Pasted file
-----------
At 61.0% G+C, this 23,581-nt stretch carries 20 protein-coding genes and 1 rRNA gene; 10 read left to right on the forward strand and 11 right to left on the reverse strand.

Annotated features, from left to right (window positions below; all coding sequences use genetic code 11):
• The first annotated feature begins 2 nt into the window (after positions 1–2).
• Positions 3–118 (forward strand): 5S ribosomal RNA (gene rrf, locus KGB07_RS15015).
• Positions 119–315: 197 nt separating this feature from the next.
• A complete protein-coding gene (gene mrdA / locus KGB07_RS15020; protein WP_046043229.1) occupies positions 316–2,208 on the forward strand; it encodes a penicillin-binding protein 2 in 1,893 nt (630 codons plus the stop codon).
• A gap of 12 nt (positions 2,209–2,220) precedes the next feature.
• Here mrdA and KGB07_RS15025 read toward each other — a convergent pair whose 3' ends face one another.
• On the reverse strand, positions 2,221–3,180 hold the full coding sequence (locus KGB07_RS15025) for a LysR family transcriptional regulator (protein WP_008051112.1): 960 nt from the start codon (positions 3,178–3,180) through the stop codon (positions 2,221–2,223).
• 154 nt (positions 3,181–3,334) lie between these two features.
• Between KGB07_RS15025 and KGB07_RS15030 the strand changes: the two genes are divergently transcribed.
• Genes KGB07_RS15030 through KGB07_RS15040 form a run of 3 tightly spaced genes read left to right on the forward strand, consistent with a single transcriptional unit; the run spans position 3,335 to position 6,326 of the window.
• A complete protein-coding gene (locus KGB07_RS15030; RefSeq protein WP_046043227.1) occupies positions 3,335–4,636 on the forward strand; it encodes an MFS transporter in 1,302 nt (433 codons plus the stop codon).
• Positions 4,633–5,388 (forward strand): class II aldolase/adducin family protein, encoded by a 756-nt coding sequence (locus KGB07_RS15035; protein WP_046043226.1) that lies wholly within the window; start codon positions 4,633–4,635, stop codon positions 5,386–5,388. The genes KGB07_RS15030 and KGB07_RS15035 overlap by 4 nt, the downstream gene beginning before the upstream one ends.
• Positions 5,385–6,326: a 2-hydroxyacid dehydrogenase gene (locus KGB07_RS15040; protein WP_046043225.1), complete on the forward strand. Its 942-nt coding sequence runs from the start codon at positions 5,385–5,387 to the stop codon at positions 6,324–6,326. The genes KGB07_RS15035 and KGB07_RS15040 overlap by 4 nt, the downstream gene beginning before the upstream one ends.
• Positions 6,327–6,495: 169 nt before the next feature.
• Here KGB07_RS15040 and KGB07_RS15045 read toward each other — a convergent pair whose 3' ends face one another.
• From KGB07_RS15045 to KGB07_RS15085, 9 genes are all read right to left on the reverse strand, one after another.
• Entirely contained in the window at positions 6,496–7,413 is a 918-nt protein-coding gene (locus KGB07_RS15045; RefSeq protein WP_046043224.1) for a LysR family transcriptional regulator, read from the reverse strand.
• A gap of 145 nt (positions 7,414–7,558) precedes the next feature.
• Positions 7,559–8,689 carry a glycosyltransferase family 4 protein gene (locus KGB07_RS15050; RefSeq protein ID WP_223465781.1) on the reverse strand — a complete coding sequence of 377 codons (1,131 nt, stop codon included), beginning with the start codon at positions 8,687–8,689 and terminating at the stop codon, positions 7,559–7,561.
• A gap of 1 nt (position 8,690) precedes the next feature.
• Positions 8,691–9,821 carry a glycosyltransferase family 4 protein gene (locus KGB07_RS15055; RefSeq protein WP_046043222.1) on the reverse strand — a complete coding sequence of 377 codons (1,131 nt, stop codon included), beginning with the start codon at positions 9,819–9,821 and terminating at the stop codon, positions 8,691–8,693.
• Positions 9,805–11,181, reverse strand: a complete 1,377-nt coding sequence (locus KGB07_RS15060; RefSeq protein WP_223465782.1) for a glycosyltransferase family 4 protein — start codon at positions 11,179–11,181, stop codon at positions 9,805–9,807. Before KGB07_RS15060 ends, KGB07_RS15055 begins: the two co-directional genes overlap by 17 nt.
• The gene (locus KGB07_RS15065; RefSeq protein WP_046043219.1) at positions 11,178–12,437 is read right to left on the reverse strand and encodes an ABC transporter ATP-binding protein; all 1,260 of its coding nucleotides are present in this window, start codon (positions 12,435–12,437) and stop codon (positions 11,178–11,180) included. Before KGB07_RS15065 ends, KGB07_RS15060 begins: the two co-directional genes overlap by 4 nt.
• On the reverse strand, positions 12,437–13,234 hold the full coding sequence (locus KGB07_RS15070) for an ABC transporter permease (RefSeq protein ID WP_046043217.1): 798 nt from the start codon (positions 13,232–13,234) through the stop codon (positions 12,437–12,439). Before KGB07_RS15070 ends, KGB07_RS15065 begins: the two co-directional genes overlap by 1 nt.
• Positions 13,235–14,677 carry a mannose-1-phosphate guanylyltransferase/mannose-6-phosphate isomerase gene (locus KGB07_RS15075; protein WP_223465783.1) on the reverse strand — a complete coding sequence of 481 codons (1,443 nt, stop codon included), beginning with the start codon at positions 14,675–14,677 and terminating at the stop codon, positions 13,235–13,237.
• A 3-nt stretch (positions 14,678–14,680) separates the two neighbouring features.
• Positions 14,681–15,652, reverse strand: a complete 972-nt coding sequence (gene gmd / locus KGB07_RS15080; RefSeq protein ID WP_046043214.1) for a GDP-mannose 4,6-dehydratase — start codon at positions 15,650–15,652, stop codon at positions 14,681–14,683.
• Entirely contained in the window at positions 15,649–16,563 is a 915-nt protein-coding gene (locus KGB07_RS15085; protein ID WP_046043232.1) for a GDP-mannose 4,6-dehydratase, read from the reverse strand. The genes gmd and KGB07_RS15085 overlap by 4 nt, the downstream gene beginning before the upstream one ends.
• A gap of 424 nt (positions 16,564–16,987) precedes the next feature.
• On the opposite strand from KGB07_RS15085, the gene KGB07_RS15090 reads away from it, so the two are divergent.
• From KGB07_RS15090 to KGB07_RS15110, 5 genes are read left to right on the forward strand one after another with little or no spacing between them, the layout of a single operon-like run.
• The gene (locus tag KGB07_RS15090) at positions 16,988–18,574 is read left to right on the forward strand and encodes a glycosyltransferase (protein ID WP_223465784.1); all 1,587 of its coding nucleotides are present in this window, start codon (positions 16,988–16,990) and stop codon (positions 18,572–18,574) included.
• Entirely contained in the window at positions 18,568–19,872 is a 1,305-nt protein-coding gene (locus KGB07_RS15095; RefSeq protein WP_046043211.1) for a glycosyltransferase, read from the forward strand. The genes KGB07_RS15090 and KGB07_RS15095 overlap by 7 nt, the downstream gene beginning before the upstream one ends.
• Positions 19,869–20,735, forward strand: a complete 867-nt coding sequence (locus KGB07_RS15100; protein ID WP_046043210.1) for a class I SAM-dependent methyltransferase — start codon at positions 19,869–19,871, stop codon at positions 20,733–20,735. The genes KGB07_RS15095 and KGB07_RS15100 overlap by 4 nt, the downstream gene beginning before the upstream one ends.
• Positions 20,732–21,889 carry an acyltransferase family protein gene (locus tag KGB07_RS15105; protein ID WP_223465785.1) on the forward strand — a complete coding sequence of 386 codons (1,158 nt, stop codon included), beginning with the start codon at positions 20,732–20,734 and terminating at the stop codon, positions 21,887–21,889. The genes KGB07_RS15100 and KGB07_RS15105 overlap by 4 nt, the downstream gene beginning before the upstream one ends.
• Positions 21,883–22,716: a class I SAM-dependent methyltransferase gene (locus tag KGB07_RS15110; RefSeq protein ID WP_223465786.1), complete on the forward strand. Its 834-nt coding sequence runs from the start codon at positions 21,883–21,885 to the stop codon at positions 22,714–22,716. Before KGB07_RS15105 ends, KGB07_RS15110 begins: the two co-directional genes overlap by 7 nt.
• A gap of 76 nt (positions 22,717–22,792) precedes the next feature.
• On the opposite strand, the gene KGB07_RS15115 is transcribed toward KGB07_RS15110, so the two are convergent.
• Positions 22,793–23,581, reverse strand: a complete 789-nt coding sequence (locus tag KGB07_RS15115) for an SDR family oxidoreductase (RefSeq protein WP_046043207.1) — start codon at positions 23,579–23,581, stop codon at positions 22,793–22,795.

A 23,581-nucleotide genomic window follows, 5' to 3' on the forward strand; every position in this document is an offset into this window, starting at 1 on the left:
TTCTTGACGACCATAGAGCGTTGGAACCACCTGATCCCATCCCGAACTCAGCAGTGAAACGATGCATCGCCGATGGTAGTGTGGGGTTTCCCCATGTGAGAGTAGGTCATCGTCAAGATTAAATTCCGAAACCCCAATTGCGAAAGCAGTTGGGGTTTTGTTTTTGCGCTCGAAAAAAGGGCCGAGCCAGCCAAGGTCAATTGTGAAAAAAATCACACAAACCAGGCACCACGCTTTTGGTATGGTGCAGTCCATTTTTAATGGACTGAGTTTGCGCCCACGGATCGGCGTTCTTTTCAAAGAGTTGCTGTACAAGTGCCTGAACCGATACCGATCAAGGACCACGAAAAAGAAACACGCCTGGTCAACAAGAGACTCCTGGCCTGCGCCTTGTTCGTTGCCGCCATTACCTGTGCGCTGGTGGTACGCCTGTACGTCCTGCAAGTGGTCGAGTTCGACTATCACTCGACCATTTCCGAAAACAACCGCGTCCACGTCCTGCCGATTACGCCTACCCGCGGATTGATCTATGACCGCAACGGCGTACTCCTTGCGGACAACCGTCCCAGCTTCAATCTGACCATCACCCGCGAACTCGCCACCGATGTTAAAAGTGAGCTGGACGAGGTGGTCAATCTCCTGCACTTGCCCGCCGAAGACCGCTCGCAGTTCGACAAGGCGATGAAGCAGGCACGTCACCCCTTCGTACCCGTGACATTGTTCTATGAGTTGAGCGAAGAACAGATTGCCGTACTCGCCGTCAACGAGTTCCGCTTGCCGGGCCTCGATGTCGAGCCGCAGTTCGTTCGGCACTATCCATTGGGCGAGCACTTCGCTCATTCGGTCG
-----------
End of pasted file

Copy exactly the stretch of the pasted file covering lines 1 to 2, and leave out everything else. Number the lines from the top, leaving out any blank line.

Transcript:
At 61.0% G+C, this 23,581-nt stretch carries 20 protein-coding genes and 1 rRNA gene; 10 read left to right on the forward strand and 11 right to left on the reverse strand.

Annotated features, from left to right (window positions below; all coding sequences use genetic code 11):